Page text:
Coordinated Movement of Diaphragm and Pelvic Floor Muscles in Relation to Respiratory Function
Coleman, Audrey SPT
Beasley, Stephanie SPT
Nichols, Charles PT, DPT, OCS, MEd
Liu, Howe PT, PhD, MD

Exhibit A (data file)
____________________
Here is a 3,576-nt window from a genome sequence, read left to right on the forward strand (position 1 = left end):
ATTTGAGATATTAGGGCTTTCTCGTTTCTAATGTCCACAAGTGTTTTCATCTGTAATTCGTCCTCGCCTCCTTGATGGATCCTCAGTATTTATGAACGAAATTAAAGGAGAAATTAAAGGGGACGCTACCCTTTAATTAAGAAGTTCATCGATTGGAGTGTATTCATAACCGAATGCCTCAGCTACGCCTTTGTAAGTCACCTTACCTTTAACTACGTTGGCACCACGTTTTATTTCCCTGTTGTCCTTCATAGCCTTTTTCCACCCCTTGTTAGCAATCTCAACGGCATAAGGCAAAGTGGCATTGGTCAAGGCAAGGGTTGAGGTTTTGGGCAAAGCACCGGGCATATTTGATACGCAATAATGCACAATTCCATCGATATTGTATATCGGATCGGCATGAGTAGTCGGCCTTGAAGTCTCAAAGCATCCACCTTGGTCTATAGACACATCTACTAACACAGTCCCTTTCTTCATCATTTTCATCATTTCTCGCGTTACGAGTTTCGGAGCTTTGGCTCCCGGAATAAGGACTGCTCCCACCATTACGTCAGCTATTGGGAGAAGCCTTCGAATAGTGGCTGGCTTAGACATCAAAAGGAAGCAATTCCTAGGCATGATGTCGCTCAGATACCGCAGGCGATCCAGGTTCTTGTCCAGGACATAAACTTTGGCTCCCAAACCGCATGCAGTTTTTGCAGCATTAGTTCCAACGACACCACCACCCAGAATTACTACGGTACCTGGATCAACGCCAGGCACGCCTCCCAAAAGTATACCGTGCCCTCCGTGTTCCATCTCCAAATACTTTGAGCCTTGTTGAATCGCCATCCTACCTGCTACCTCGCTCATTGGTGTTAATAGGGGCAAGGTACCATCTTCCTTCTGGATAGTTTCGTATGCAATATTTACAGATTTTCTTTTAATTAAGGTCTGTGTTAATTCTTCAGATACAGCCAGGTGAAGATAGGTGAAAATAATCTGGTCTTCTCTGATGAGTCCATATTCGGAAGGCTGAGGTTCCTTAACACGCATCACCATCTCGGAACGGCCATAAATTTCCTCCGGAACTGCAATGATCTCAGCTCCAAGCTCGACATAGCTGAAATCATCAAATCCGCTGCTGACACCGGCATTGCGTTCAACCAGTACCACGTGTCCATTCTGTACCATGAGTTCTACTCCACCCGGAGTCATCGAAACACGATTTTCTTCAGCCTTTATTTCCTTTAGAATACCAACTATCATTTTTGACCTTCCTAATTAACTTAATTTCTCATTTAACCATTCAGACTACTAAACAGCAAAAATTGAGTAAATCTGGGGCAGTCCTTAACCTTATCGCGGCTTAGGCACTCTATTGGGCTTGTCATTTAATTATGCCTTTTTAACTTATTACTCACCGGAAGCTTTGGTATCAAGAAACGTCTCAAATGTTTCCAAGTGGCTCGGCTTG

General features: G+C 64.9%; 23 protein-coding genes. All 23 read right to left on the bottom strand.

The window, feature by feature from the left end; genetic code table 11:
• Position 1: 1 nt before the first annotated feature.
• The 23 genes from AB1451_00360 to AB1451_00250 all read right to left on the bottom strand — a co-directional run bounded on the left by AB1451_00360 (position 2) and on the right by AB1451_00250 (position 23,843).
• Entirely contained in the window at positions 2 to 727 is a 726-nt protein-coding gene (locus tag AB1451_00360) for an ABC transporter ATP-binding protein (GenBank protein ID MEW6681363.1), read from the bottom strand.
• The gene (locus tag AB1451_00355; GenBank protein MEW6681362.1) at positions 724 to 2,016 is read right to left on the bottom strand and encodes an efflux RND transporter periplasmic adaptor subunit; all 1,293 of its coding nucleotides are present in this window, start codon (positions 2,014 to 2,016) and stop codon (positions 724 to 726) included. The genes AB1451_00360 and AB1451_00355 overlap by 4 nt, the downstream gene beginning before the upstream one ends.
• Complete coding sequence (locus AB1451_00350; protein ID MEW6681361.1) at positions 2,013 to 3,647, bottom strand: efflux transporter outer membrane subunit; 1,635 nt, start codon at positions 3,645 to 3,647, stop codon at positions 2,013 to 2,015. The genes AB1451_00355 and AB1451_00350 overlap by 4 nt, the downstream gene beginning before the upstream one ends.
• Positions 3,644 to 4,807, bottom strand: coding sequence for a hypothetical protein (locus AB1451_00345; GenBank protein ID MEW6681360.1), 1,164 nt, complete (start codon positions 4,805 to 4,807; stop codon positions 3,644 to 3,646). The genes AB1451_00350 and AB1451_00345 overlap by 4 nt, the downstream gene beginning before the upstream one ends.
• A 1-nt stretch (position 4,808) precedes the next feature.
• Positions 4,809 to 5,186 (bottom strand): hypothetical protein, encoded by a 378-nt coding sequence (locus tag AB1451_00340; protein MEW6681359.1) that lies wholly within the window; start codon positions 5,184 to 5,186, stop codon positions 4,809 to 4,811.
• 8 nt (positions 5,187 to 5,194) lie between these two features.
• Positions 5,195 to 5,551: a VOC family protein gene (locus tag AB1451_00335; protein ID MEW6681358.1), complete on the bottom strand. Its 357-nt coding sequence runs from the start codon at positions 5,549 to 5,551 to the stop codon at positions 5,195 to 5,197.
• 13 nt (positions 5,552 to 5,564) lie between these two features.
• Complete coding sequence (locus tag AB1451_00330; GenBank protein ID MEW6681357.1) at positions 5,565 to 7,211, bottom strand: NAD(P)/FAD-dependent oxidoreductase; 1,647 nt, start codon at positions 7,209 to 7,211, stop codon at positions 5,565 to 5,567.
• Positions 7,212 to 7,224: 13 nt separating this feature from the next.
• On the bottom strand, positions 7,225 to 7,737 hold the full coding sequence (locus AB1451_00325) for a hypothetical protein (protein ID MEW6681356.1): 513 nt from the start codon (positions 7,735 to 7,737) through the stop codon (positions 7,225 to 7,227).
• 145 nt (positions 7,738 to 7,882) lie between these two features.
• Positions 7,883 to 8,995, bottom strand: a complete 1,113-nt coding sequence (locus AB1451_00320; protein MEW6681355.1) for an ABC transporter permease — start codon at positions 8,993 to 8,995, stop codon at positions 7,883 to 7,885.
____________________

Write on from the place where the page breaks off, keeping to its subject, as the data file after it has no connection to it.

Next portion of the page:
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Background: It is known that the diaphragm affects pulmonary function, trunk stabilization, and other systems found in the thoracic and abdominal cavities. The pelvic floor muscles (PFM) aid in function and stabilization of the urinary, excretory, and reproductive organs. The purpose of this literature review is to determine the connection between the function of the diaphragm and PFM and the role that the PFM may play in common thoracic and abdominal diagnoses. Methods: The review was conducted using databases and specific keywords from peer-review articles between 2008 and 2018. Many of the studies used real time magnetic resonance imaging (MRI) and electromyography (EMG) to determine activation and function of the diaphragm and PFM during different activities. Results: The diaphragm and pelvic floor muscles (PFM) have been shown to work together in many aspects of respiration and postural control and move in parallel during quiet breathing. It was noted that stronger PFM resulted in faster respiratory rates due to increased muscle recruitment and strength of respiratory muscles. In a different study, EMG results showed that the anterior diaphragm contributes more to respiratory function, while the middle and posterior diaphragm assist with trunk stabilization. Subjects with larger and stronger diaphragms had better postural stability and experienced less low back pain. The diaphragm and PFM also contribute to intra-abdominal pressure (IAP). When the diaphragm and PFM move cranially during expiration, abdominal muscles contract and thicken causing an increase in IAP. Discussion: The results showed that the diaphragm and PFM are vital in respiration, organ support, bladder and bowel control, and postural support. The diaphragm and PFM move synchronously in healthy individuals but can become dysfunctional with many pathologies. These two muscle groups, along with abdominal muscles, form a bridge and work synergistically, which could explain the association of symptoms between the three. Clinical Implications: It is important during diagnosis and treatment of the thoracic and abdominal cavity that the diaphragm and pelvic floor muscles should be assessed. Use of real time MRI and EMG can help increase strength and decrease irregular contractions in the bridge of the abdominal muscles, the diaphragm, and PFM. Focusing on all three muscles as a group instead of isolating one can increase postural stability in patients.